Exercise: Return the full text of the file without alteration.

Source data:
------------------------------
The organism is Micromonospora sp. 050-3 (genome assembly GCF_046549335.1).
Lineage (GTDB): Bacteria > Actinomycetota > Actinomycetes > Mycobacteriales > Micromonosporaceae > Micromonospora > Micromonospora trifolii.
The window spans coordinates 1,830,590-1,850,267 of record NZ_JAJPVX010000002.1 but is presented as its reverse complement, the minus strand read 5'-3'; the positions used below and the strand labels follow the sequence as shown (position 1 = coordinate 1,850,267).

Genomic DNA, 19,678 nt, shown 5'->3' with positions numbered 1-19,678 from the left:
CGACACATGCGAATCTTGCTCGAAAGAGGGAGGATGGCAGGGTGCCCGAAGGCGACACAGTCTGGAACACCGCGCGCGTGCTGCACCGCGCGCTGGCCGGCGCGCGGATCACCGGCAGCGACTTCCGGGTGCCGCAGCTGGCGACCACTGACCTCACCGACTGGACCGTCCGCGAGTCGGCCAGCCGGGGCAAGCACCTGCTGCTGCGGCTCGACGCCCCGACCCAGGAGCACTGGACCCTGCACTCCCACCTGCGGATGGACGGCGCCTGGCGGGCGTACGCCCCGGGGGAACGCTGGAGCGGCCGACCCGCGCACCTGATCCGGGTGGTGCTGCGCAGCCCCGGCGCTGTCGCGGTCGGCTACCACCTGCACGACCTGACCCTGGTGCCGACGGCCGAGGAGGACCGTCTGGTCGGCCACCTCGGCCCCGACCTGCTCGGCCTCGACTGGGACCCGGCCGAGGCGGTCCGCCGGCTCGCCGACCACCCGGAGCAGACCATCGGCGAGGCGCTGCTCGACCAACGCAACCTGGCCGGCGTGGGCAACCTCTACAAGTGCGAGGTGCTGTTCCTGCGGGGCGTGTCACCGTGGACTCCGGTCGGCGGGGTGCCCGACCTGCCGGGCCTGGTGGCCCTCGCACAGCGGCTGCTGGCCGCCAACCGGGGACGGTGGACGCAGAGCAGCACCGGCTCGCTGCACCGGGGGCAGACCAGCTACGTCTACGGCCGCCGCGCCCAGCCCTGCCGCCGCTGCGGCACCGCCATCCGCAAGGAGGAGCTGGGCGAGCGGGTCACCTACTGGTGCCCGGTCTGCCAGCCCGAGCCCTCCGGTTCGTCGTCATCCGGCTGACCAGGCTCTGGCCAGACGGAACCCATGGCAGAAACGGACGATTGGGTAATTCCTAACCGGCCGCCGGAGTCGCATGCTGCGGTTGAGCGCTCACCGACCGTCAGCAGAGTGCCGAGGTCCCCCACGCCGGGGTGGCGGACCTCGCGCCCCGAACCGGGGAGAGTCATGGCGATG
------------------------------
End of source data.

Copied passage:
The organism is Micromonospora sp. 050-3 (genome assembly GCF_046549335.1).
Lineage (GTDB): Bacteria > Actinomycetota > Actinomycetes > Mycobacteriales > Micromonosporaceae > Micromonospora > Micromonospora trifolii.
The window spans coordinates 1,830,590-1,850,267 of record NZ_JAJPVX010000002.1 but is presented as its reverse complement, the minus strand read 5'-3'; the positions used below and the strand labels follow the sequence as shown (position 1 = coordinate 1,850,267).

Genomic DNA, 19,678 nt, shown 5'->3' with positions numbered 1-19,678 from the left:
CGACACATGCGAATCTTGCTCGAAAGAGGGAGGATGGCAGGGTGCCCGAAGGCGACACAGTCTGGAACACCGCGCGCGTGCTGCACCGCGCGCTGGCCGGCGCGCGGATCACCGGCAGCGACTTCCGGGTGCCGCAGCTGGCGACCACTGACCTCACCGACTGGACCGTCCGCGAGTCGGCCAGCCGGGGCAAGCACCTGCTGCTGCGGCTCGACGCCCCGACCCAGGAGCACTGGACCCTGCACTCCCACCTGCGGATGGACGGCGCCTGGCGGGCGTACGCCCCGGGGGAACGCTGGAGCGGCCGACCCGCGCACCTGATCCGGGTGGTGCTGCGCAGCCCCGGCGCTGTCGCGGTCGGCTACCACCTGCACGACCTGACCCTGGTGCCGACGGCCGAGGAGGACCGTCTGGTCGGCCACCTCGGCCCCGACCTGCTCGGCCTCGACTGGGACCCGGCCGAGGCGGTCCGCCGGCTCGCCGACCACCCGGAGCAGACCATCGGCGAGGCGCTGCTCGACCAACGCAACCTGGCCGGCGTGGGCAACCTCTACAAGTGCGAGGTGCTGTTCCTGCGGGGCGTGTCACCGTGGACTCCGGTCGGCGGGGTGCCCGACCTGCCGGGCCTGGTGGCCCTCGCACAGCGGCTGCTGGCCGCCAACCGGGGACGGTGGACGCAGAGCAGCACCGGCTCGCTGCACCGGGGGCAGACCAGCTACGTCTACGGCCGCCGCGCCCAGCCCTGCCGCCGCTGCGGCACCGCCATCCGCAAGGAGGAGCTGGGCGAGCGGGTCACCTACTGGTGCCCGGTCTGCCAGCCCGAGCCCTCCGGTTCGTCGTCATCCGGCTGACCAGGCTCTGGCCAGACGGAACCCATGGCAGAAACGGACGATTGGGTAATTCCTAACCGGCCGCCGGAGTCGCATGCTGCGGTTGAGCGCTCACCGACCGTCAGCAGAGTGCCGAGGTCCCCCACGCCGGGGTGGCGGACCTCGCGCCCCGAACCGGGGAGAGTCATGGCGATG